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Inflammatory Bowel Disease

Inflammatory bowel disease (IBD) is a term used to describe two intestinal conditions, Crohn’s Disease and Ulcerative Colitis that are characterized by inflammation of the lining of different parts of the gut. What is unique about these 2 diseases is that the intestinal inflammation is not caused by infection, drug reaction, radiation, or a lack of blood supply (which are the most common causes of GI tract inflammation). In patients with IBD no clear cause can be found for the intestinal inflammation. Ulcerative Colitis (UC), with few exceptions, involves only the large bowel (colon and rectum) whereas Crohn’s Disease (CD) may involve both the small and large bowel (and rarely the stomach as well).

In UC patients the extent and severity of the bowel inflammation and symptoms varies considerably. In some patients only the rectum is involved; when this is the case, rectal bleeding is the most common symptom. In other patients the rectum and the sigmoid colon are inflamed; the associated symptoms are bloody diarrhea and left sided abdominal pain and cramps. In still other people with UC the whole left side of the colon or the entire colon is diseased. Patients with such extensive involvement may experience widespread abdominal pain and cramping as well as bloody diarrhea, fatigue, and significant weight loss.

Crohn’s Disease, as mentioned, may involve the small bowel and/or the colon. The symptoms that develop depend, in part, on the part or parts of the intestine that are involved. Symptoms include bloody diarrhea, abdominal pain and cramps, weight loss and fatigue. CD patients may develop perforations of the bowel that can lead to abdominal abscesses and abnormal connections between different parts of the intestine called fistulas.

Both UC and CD are initially treated with a variety of medicines. Patients are usually treated by a gastroenterologist with one or more of the following drugs: azulfidine, asacol, pentasa, prednisone (or other steroids), cyclosporine, antibiotics, and infliximab. Azathioprine and 6-MP (6-mercaptopurine) are two other drugs used to treat some Crohn’s disease patients. Most often, during the course of having either CD or UC patients will be placed on a number of different drugs and combination of drugs in an effort to best control the disease. In a percentage of patients, despite these efforts, surgery becomes necessary and advisable.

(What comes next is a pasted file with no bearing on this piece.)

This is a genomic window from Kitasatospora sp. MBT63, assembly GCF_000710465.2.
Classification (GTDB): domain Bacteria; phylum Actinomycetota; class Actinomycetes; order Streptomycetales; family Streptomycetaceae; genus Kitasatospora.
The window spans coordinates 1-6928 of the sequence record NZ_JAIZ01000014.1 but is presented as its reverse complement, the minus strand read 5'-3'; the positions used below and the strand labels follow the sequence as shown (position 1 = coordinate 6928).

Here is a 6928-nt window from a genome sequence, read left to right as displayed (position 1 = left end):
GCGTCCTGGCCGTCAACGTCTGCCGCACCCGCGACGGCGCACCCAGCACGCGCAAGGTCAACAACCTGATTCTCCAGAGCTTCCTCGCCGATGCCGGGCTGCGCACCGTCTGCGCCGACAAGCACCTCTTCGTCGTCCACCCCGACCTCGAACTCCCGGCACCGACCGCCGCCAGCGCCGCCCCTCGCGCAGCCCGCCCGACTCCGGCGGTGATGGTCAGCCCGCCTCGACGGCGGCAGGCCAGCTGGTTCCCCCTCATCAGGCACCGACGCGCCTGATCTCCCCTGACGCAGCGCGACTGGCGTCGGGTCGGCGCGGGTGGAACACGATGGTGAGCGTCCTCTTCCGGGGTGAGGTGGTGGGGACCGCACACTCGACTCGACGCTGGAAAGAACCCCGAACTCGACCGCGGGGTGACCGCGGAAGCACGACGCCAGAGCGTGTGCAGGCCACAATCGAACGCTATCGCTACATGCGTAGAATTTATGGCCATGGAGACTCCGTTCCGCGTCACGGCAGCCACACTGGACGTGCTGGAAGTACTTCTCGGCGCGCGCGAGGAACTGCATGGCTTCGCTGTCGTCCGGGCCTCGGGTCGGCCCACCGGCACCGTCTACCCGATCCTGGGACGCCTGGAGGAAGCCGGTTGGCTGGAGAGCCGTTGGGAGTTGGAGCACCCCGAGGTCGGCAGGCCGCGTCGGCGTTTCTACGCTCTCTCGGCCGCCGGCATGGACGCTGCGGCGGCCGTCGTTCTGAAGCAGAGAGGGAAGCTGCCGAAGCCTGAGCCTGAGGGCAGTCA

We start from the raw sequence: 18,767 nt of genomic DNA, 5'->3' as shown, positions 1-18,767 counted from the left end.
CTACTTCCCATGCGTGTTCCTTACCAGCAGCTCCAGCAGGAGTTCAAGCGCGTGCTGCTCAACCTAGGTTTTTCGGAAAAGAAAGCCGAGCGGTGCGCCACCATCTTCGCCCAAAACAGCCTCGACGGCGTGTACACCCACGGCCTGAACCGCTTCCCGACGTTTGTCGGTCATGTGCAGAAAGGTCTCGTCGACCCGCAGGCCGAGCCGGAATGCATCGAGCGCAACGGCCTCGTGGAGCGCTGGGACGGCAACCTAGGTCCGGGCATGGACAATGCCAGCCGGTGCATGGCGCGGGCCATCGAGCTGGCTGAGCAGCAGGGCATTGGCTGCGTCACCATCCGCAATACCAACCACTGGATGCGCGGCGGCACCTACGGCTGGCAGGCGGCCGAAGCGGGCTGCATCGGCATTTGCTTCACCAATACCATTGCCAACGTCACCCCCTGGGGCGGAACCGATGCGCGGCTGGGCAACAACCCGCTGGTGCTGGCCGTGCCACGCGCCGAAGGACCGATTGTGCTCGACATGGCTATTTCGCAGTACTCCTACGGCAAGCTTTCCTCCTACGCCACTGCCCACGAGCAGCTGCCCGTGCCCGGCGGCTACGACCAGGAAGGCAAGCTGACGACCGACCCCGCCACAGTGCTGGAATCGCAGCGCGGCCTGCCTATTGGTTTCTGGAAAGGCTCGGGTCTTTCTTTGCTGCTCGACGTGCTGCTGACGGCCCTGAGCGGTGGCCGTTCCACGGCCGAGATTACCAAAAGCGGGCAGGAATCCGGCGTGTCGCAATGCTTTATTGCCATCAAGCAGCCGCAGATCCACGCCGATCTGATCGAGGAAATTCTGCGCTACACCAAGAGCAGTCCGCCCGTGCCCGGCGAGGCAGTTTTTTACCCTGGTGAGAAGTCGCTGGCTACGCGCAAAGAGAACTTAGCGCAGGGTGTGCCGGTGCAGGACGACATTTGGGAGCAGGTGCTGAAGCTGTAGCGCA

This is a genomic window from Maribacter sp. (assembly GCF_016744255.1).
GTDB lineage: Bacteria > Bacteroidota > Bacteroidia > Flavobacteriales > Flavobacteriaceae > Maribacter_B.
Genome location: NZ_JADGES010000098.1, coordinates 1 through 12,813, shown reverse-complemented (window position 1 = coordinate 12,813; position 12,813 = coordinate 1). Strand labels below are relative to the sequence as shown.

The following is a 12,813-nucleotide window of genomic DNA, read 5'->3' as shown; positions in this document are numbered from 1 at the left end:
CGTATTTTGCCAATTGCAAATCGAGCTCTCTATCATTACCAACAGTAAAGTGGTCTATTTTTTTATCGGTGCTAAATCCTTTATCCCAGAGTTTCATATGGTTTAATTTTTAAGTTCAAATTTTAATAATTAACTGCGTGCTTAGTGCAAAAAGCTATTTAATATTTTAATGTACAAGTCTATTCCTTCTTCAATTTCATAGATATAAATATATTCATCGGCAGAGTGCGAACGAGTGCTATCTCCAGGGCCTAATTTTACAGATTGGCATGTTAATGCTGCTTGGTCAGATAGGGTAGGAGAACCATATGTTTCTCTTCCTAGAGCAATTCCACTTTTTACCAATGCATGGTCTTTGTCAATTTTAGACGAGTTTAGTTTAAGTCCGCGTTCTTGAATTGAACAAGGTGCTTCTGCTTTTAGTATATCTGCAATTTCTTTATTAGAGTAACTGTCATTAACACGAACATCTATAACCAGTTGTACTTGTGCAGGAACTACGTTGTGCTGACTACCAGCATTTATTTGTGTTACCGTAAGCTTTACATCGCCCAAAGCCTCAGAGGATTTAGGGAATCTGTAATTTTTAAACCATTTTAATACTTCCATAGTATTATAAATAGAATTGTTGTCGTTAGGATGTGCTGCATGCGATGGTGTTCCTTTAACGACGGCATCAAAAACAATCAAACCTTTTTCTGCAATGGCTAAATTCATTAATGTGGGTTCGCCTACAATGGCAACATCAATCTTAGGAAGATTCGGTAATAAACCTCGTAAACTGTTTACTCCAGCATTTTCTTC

Reasons for Surgery in Patients with Ulcerative Colitis

Surgery for patients with Ulcerative Colitis is advisable in a number of different situations. UC patients who have recurrent attacks that are lengthy and that do not respond quickly to medical treatment is one example. Patients who become resistant (no longer respond) to IBD drugs or who develop side effects from being on these drugs for long periods of time are another. A third reason for surgery is related to the fact that patients who have had UC for many years are at higher risk for developing a colon or rectal cancer than patients without the disease. Even longstanding UC patients who are not having current attacks are at risk. Such patients are advised to have yearly colonoscopy and multiple “random” biopsies in order to detect early signs that a colon cancer may be developing (dysplasia).

In a small percentage of patients urgent or emergent surgery is needed because of severe colonic bleeding that does not stop despite treatment. Also rarely, patients in the midst of an acute episode of colitis who are not responding to the variety of medications used for CUC will be advised to have an urgent operation. Very rarely, patients with active disease will develop impressive abdominal pain and colonic distension; interestingly, they often stop having bowel movements altogether. This condition is called "toxic megacolon" and it very dangerous because the colon may perforate or rupture. Patients suspected of having toxic megacolon are advised to undergo immediate surgery.

Operations for Ulcerative Colitis

The great majority of patients that come to surgery for UC have disease that involves half or more of their large bowel. Although there are a number of different operations performed for patients with UC, in all of these operations the entire colon is removed. In the vast majority of patients, the rectum is also removed. The most common operation that is done is called a total proctocolectomy with ileal pouch anal reconstruction. In this operation the entire colon and either all or the great majority of the rectum is removed after which the small bowel (which is left intact) is connected to the anus or a very short rectal remnant after being fashioned into a pouch. Because patients undergoing this large operation are at fairly high risk for developing an abscess or “leak” from either the small bowel to anus reconnection or the pouch a temporary ileostomy (stoma) is made. The stoma diverts the stool and intestinal contents through the abdominal wall and into a watertight bag which greatly decreases the chances that a leak or abscess will develop in the pelvis. Several months later, after confirming that the rejoining points at the anus and in the pouch are well healed, the ileostomy is reversed at a second much shorter operation.